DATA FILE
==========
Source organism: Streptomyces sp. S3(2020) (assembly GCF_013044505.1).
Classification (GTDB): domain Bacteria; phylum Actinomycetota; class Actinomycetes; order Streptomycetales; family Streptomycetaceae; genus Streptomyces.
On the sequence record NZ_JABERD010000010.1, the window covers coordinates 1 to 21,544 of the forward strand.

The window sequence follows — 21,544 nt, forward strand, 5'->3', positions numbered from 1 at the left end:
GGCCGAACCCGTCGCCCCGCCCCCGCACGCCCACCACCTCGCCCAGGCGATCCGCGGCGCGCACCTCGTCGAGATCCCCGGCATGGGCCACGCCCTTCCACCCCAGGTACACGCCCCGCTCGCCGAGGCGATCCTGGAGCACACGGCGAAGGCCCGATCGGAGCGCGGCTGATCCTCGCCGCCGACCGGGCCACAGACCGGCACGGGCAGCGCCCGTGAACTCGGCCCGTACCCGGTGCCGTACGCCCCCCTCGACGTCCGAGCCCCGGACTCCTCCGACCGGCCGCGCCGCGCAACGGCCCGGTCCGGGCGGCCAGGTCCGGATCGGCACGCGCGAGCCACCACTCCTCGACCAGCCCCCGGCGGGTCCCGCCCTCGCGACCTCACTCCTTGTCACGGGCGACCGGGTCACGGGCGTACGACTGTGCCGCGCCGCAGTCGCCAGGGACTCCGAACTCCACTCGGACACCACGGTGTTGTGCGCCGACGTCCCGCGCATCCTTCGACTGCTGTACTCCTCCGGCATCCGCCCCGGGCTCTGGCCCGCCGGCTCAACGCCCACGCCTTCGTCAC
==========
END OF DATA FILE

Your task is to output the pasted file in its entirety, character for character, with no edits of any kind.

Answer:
Source organism: Streptomyces sp. S3(2020) (assembly GCF_013044505.1).
Classification (GTDB): domain Bacteria; phylum Actinomycetota; class Actinomycetes; order Streptomycetales; family Streptomycetaceae; genus Streptomyces.
On the sequence record NZ_JABERD010000010.1, the window covers coordinates 1 to 21,544 of the forward strand.

The window sequence follows — 21,544 nt, forward strand, 5'->3', positions numbered from 1 at the left end:
GGCCGAACCCGTCGCCCCGCCCCCGCACGCCCACCACCTCGCCCAGGCGATCCGCGGCGCGCACCTCGTCGAGATCCCCGGCATGGGCCACGCCCTTCCACCCCAGGTACACGCCCCGCTCGCCGAGGCGATCCTGGAGCACACGGCGAAGGCCCGATCGGAGCGCGGCTGATCCTCGCCGCCGACCGGGCCACAGACCGGCACGGGCAGCGCCCGTGAACTCGGCCCGTACCCGGTGCCGTACGCCCCCCTCGACGTCCGAGCCCCGGACTCCTCCGACCGGCCGCGCCGCGCAACGGCCCGGTCCGGGCGGCCAGGTCCGGATCGGCACGCGCGAGCCACCACTCCTCGACCAGCCCCCGGCGGGTCCCGCCCTCGCGACCTCACTCCTTGTCACGGGCGACCGGGTCACGGGCGTACGACTGTGCCGCGCCGCAGTCGCCAGGGACTCCGAACTCCACTCGGACACCACGGTGTTGTGCGCCGACGTCCCGCGCATCCTTCGACTGCTGTACTCCTCCGGCATCCGCCCCGGGCTCTGGCCCGCCGGCTCAACGCCCACGCCTTCGTCAC